Re: RFC on io-stalls patch

Chris Mason (
13 Jul 2003 12:20:39 -0400

On Sun, 2003-07-13 at 05:01, Jens Axboe wrote:
> On Sat, Jul 12 2003, Chris Mason wrote:
> > On Sat, 2003-07-12 at 03:37, Jens Axboe wrote:
> >
> > > > I believe the new way provides better overall read performance in the
> > > > presence of lots of writes.
> > >
> > > I fail to see the logic in that. Reads are now treated fairly wrt
> > > writes, but it would be really easy to let writes consume the entire
> > > capacity of the queue (be it all the requests, or just going oversized).
> > >
> > > I think the oversized logic is flawed right now, and should only apply
> > > to writes. Always let reads get through. And don't let writes consume
> > > the last 1/8th of the requests, or something like that at least. I'll
> > > try and do a patch for pre4.
> >
> > If we don't apply oversized checks to reads, what keeps a big streaming
> > reader from starving out all the writes?
> It's just so much easier to full the queue with writes than with reads.

Well, I'd say it's a more common problem to have lots of writes, but it
is pretty easy to fill the queue with reads.

> > The current patch provides a relatively fixed amount of work to get a
> > request, and I don't think we should allow that to be bypassed. We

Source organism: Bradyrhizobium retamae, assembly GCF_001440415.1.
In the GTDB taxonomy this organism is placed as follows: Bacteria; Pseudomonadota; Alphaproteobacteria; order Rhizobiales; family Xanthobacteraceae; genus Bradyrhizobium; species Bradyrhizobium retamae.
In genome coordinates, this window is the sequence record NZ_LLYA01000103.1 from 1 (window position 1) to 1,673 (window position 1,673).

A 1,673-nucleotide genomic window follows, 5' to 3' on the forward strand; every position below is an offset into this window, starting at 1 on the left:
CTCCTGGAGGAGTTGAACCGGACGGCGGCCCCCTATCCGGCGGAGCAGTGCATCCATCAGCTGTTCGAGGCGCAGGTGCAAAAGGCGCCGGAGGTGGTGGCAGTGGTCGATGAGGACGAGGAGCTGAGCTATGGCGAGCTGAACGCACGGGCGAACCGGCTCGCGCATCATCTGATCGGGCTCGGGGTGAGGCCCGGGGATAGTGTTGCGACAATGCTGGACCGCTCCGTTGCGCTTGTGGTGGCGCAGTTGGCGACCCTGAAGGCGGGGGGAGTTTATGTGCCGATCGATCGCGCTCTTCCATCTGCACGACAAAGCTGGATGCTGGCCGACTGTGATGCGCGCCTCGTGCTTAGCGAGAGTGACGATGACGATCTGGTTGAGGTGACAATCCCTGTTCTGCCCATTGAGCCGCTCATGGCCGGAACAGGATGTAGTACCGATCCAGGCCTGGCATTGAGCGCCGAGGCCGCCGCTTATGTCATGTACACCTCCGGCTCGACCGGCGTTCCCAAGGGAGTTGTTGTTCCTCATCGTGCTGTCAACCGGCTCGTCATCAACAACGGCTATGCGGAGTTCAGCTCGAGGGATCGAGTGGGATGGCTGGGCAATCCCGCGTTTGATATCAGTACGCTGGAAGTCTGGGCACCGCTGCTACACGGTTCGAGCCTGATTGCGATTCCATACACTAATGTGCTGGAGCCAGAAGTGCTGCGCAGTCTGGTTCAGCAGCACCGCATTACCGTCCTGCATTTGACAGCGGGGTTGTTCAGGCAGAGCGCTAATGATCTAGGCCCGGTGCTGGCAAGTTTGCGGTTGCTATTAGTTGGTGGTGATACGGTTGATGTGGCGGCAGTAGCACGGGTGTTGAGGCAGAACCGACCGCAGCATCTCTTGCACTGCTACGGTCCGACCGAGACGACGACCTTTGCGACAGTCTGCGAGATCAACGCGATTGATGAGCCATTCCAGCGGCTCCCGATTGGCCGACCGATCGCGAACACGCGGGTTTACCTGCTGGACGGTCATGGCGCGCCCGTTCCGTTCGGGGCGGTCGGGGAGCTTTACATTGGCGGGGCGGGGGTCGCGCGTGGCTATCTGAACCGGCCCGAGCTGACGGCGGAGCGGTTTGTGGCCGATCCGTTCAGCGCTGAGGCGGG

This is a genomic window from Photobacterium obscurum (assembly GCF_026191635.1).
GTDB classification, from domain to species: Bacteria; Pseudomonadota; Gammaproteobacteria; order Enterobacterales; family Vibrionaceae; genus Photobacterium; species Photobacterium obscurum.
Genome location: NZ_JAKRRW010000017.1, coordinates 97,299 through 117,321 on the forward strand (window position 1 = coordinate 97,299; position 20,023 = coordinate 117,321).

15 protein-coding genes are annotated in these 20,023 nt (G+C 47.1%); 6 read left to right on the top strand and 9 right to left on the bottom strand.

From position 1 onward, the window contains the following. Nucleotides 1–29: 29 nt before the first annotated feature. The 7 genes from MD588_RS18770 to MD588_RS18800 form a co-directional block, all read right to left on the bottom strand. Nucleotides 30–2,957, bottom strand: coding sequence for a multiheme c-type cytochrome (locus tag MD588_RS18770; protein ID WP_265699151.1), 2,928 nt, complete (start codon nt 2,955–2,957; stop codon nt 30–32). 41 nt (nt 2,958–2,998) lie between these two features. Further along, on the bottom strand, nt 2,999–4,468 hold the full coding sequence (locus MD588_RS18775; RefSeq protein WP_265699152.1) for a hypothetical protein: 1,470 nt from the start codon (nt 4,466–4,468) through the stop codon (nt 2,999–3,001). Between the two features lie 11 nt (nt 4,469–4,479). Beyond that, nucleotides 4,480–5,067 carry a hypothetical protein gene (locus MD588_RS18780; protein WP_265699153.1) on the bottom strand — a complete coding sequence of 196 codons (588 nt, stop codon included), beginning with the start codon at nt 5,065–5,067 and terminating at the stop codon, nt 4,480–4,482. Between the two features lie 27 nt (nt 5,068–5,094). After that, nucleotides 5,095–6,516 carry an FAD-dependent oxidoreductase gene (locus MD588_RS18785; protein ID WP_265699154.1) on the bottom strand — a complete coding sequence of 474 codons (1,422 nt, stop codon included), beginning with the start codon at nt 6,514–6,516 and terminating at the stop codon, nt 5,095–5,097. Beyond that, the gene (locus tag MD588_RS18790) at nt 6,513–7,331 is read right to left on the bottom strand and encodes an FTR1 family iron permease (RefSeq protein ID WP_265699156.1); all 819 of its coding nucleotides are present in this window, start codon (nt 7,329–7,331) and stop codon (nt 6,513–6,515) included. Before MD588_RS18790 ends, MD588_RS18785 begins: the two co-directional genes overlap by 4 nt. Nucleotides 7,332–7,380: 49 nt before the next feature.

> > might want to add a special case for synchronous reads (like bread), via
> > a b_state bit that tells the block layer an immediate unplug is coming
> > soon. That way the block layer can ignore the oversized checks, grant a
> > request and unplug right away, hopefully lowering the total number of
> > unplugs the synchronous reader has to wait through.
> >
> > Anyway, if you've got doubts about the current patch, I'd be happy to
> > run a specific benchmark you think will show the bad read
> > characteristics.
> No I don't have anything specific, it just seems like a bad heuristic to
> get rid of. I can try and do some testing tomorrow. I do feel strongly
> that we should at least make sure to reserve a few requests for reads
> exclusively, even if you don't agree with the oversized check. Anything
> else really contradicts all the io testing we have done the past years
> that shows how important it is to get a read in ASAP. And doing that in
> the middle of 2.4.22-pre is a mistake imo, if you don't have numbers to
> show that it doesn't matter for the quick service of reads.

I believe elevator-lowlatency tries to solve the 'get a read in ASAP'
from a different direction, by trying to limit both the time required to
get a request and the time for required for the unplug to run. Most of
my numbers so far have been timing reads in the face of lots of writes,
where elevator-lowlatency is a big win.

It should make sense to have a reserve of requests for reads, but I
think this should be limited to the synchronous reads. Still, I haven't
been playing with all of this for very long, so your ideas are much


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